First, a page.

MAHABAL:. You've got this large survey, you've got lots of objects that are coming out of that and you're looking at the time series and keeping an eye on what is likely to be changing. You can have automated methods, you can have graduate students looking at that and so on. But most of the PIs who are working with these larger telescopes, would have well-defined algorithms. What is it that they're looking for? I am looking for only objects that seem to change by magnitudes 3 within a certain period. When that is detected, then what can happen is that a TOO can be generated, a Target of Opportunity. What that means is that there is an already allocations that have been done on those larger telescopes for certain kinds of objects, and certain PIs have access to those allocations. Whenever something is seen in this fashion, then the PIs can be alerted or the team can be alerted and they can further alert the telescopes to start doing the observations. This is the TOO mode. But otherwise, there are also standard modes where one is cataloging these objects, and then every few months when the observing cycles come up, you put in a proposal and say that, we have accumulated so many objects of these types that are of interest because of such and such, please give us time to observe.

There are also services like the TNS service, the Transient Naming Service where people can send out the detections that they're finding. With ZTF for instance, and that started earlier with CRTS also, that we can find so many interesting objects in a given night that we as a team cannot follow them all up. Then if we don't announce that to the world they're going to be wasted. If anyone can observe them, that's going to be a great thing. We put out the alerts and people are listening to the alerts. There are brokers that are trying to classify these alerts because if I simply put an alert saying, "Something has happened," then not many people will be interested because you don't know what it is. Maybe it is something that most people will treat flaring stars as an ordinary star. Why go after them? We know so many of them. What is one more. That is why these brokers try to take these data and classify them and try to attach a confidence, this is an alert and that alert belongs not to a flaring star, but maybe to something much rarer like a kilonova. So when gravitational waves go off and LIGO announces a large area, then many telescopes go after that area and try to find out all the sources that may be possible counterparts to that source. Suppose you find 10 different variables in that area, then if you quickly classify 7 of them as ordinary types, then the interest narrows down to the 3 remaining objects. Then there can be more follow up observations of those 3 objects trying to figure out, is it the optical counterpart of the gravitational wave object? That's how the different flows, time flows or workflows for many of these small to large telescopes function.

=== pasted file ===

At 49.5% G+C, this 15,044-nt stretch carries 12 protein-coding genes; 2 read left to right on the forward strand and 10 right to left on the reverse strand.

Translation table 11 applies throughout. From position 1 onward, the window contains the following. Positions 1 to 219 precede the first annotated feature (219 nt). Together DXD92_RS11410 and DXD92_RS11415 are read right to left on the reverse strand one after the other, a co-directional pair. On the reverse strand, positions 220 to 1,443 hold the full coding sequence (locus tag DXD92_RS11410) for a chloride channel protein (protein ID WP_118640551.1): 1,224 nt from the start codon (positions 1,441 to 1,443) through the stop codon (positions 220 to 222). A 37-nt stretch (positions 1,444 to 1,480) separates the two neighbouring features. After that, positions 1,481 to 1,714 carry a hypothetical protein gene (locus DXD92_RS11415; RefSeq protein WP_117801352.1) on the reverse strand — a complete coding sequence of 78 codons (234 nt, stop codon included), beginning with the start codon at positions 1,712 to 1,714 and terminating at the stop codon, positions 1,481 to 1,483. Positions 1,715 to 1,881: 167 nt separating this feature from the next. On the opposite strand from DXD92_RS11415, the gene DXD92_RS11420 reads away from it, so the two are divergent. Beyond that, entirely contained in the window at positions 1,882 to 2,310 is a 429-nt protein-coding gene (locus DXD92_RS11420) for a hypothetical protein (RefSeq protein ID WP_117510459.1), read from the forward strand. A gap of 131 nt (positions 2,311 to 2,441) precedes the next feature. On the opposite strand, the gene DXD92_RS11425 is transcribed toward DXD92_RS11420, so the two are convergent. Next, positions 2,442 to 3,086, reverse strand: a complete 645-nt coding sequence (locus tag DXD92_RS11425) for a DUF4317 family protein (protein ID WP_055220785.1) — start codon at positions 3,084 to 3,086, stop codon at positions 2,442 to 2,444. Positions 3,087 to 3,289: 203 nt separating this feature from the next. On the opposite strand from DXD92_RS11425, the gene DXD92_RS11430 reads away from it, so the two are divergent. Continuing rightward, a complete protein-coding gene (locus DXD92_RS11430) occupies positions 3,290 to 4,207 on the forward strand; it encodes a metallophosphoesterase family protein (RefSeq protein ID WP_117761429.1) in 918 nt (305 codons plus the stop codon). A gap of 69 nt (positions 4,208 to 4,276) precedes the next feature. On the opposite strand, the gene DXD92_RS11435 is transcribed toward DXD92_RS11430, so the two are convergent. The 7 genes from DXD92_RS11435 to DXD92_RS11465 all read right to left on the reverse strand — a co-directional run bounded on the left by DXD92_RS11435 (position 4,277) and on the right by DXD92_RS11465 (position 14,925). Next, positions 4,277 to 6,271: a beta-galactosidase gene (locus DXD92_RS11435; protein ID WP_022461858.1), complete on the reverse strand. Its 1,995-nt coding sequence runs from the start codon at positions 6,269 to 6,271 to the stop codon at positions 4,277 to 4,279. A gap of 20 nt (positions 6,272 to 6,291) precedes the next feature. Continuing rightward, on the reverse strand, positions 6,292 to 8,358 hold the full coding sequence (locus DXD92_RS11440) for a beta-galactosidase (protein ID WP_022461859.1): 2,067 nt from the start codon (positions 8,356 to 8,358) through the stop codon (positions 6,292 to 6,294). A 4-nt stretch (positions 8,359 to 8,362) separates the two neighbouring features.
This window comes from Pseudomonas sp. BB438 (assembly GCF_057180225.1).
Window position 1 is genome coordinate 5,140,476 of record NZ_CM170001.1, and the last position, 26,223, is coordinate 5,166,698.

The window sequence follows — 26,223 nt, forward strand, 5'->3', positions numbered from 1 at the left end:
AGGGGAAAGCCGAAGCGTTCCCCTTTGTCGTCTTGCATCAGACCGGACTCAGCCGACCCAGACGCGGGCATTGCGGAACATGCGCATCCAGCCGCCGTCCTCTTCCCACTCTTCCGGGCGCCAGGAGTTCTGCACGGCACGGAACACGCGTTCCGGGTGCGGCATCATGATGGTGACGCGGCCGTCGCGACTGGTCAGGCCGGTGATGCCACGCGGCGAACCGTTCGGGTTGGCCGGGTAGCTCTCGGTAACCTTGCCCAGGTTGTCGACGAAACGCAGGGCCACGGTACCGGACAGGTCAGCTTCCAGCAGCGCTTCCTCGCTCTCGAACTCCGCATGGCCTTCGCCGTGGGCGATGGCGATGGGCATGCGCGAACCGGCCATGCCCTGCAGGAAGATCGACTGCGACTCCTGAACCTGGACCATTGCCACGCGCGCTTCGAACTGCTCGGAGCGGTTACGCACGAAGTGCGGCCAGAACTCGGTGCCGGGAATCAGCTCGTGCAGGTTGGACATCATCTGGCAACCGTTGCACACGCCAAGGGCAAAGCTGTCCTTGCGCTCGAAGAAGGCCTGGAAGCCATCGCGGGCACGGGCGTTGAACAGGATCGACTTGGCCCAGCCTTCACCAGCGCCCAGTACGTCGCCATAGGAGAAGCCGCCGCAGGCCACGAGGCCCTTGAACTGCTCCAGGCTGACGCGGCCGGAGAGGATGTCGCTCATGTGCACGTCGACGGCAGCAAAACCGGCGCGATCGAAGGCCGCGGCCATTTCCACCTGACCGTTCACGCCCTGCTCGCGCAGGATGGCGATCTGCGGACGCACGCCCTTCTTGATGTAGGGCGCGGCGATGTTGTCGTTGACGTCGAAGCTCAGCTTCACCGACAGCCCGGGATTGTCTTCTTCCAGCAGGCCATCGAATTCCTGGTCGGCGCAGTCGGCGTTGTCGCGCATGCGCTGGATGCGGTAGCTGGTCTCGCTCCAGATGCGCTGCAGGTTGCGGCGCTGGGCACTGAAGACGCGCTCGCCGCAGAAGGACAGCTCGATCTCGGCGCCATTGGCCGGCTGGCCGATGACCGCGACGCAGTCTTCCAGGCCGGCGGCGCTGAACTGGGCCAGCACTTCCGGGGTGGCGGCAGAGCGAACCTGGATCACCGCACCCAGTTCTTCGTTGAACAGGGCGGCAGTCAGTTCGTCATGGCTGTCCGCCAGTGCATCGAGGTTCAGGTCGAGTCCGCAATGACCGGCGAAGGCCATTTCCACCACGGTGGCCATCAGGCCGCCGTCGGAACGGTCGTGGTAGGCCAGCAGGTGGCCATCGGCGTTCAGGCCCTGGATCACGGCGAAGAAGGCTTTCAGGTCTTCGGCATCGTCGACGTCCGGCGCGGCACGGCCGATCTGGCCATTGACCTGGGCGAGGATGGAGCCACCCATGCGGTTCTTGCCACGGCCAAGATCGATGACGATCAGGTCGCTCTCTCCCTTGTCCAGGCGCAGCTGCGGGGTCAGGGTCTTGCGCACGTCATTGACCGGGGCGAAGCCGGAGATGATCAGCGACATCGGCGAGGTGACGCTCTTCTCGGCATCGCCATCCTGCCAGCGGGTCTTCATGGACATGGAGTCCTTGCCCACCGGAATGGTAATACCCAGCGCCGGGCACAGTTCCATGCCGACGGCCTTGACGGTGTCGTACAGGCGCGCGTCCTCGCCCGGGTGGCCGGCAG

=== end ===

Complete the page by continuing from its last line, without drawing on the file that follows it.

ZIERLER: Ashish, is the survey technique strictly land-based? Is there such a thing as a space-based large-scale survey?

MAHABAL: Yes, there have been sky-surveys from space. For instance, IRAS in infrared. Roman will be launched soon. Most of the sky-surveys have been from Earth because it is easier to do things like getting larger apertures, and instruments with moving parts. But the desire has been to do more of those with space-based also. Then there have been some in X-Rays for instance, you can look at large spots of the sky, and there of course the techniques are somewhat different because every photon is time-tagged in some sense for X-Rays. It's not like optical astronomy.

ZIERLER: And the data is automated, the transmission from the survey to one of the higher-powered telescopes, when is it appropriate to send it to a space-based telescope and when is it going to a land-based telescope?

MAHABAL: For the follow-up?


MAHABAL: Well, it depends, right? Meaning, what is it that you want? Do you want resolution, or do you want very specific things? Because the number of instruments that we have on space-based telescopes is limited. If you have desire for a very specific kind of spectrograph that is available on one of the ground-based ones, then that is what you would use. Yeah, by the way, one survey that I forgot I should have mentioned is TESS which has been looking for exoplanets and it's still going on. It's about to complete its fourth year, I think. It has been really covering the entire sky with a very large field of view. It has found many exoplanet candidates.